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I thought, if anything, they'd go with a lowercase "i" because the uppercase "I" can look like a lowercase "L" and maybe that's slightly weird.

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There are a slew of sites and apps to help singles find love and, for the most part, they work, according to Consumer Reports.

About one-in-five 18- to 24-year olds (22%) now report using mobile dating apps; in 2013, only 5% reported doing so.

Anybody building a site in that requires users to create accounts is going to face this language challenge. As in, "sign" is a verb (describes an action) and "sign up" is a verb plus a complement — participial phrase, best I can tell. My best guess before looking into this was that "signup" isn't even a word at all, and more of a lazy internet mistake. It's either "front-end" (a compound adjective as in a front-end developer), or "front end" (as in, "Your job is to work on the front end."). The fact that both "sign up" and "signup" are both legit words/phrases makes this a little tricky. The only thing weird about Twitter's approach here is the capitalization of "Up" and the lowercase "in." Twitter seems giant enough that they must have thought of this and decided this intentionally, so I'd love to understand why because it looks like a mistake to my eyes.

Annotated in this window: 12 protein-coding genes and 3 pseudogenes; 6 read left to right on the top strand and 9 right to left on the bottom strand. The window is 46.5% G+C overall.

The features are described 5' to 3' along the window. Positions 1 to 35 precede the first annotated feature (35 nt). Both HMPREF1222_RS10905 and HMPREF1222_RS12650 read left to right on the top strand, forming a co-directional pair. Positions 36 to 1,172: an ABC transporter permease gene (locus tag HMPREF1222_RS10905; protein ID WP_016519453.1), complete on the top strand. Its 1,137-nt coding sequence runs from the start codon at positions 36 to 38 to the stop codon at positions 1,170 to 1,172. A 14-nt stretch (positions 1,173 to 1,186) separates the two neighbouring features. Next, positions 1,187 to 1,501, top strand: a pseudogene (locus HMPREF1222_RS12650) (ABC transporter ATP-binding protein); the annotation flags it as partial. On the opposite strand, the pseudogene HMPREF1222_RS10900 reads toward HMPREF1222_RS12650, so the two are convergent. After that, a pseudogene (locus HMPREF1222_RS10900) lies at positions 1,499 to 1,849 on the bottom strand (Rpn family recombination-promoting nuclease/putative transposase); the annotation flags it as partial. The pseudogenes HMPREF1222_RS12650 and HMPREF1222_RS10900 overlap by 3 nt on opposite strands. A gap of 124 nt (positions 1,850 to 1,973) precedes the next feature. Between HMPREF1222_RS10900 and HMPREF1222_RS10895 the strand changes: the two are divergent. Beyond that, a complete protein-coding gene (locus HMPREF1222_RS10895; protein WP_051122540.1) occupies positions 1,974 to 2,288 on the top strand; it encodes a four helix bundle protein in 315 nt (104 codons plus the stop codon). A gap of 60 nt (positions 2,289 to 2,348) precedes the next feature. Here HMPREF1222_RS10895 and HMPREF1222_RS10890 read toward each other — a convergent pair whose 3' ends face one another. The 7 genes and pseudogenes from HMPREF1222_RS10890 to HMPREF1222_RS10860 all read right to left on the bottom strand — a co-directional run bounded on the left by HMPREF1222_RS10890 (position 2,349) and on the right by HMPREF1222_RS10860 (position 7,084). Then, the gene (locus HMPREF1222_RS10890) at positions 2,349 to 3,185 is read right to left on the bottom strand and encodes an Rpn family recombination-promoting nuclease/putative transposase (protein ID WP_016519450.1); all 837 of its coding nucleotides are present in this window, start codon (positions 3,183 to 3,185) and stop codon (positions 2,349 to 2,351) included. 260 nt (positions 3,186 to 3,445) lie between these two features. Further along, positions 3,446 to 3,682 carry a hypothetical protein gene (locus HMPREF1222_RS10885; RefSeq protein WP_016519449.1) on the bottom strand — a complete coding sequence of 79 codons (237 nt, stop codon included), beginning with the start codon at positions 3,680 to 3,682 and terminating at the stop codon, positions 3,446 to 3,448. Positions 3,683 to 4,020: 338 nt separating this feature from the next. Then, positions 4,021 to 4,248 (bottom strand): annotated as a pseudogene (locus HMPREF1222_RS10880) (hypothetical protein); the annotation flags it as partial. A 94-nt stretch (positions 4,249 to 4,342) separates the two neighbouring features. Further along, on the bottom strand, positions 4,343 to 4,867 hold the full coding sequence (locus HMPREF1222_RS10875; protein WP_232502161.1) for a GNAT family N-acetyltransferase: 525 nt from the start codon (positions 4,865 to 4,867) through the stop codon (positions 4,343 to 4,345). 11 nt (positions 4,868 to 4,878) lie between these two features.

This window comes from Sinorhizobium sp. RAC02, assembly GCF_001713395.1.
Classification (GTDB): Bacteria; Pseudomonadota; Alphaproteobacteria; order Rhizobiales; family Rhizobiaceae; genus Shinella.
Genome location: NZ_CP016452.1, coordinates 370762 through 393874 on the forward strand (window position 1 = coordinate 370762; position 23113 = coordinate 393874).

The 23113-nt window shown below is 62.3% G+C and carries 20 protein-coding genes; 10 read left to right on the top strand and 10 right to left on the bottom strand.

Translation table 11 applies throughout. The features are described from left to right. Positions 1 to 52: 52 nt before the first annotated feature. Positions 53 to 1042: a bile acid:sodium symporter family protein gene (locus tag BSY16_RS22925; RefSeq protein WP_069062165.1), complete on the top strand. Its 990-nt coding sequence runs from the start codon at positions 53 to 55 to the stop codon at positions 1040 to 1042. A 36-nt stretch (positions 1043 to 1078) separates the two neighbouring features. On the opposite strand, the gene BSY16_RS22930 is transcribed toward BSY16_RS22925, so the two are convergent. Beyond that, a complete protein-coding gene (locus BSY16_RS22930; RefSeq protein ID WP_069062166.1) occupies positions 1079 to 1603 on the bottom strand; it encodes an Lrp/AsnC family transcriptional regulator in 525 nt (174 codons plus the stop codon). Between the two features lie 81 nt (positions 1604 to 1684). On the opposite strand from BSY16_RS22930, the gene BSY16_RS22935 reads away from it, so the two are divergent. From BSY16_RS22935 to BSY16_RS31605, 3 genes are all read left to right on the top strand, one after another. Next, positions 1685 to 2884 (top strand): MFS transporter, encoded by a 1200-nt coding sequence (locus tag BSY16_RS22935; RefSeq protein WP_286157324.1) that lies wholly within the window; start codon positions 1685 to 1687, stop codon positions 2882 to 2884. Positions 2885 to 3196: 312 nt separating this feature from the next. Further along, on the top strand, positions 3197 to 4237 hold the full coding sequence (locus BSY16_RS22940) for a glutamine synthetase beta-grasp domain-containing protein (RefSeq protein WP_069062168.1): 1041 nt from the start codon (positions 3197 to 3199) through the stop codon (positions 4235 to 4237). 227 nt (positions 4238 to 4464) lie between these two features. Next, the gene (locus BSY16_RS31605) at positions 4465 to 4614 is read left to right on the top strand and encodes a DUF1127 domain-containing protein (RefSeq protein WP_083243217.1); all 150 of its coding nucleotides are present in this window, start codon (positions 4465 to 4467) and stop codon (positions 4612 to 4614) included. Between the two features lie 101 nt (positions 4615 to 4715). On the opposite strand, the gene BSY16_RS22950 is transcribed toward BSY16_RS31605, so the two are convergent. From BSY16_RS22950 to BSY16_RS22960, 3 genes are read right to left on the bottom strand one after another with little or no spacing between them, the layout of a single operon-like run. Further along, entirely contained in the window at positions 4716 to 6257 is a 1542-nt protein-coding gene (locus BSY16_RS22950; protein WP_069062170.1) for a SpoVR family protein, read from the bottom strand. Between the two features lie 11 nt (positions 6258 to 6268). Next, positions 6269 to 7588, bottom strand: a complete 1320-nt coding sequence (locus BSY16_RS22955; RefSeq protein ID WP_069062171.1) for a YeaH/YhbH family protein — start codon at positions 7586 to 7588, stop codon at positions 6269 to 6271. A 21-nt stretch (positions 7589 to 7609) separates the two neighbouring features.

You'll probably have this language strewed across your entire site, from prominent calls-to-action in your homepage hero, to persistent header buttons, to your documentation. Having a verbal phrase as a button seems like a solid choice, but I wouldn't call it wrong to have a button that said "Signup" since the button presumably links directly to a form in which you can sign up and that's the correct noun for it. Twitter goes with "Sign Up" and "Log in." We haven't even talked about the difference between "Log in" and "Login," but the difference is very much the same. Facebook, like Twitter, goes with "Sign Up" and "Log In." Google goes with "Sign in" and "Create account." It's not terribly rare to see companies use the "Create" verb.

Zoom uses "SIGN IN" and "SIGN UP" with the use of all-caps giving a pass on having to decide which words are capitalized.

Figma goes the "Sign In" and "Sign up" route, almost having symmetry — but what's up with the mismatched capitalization?

The purpose of the fake messages is to direct you to a dating site of there choice, after you click on ay of the links on the chat page.

In this particular case you are sent to when you click on the links.

With some light internet grammar research, the term "sign up" is a verbal phrase. Seems to me it wouldn't be wrong to call a form that collects a user's name and email address a "signup form." "Sign-up" is almost definitely wrong, as it's not a compound word or compound adjective.

As in, "Go up the hallway past the water fountain and you'll see the signup on the wall." Which could certainly be a digital thing as well.

Using computer programming they can even determine your IP location and with geographical information they can actually make it appear as if that girl in the video knows where you are located through this information.

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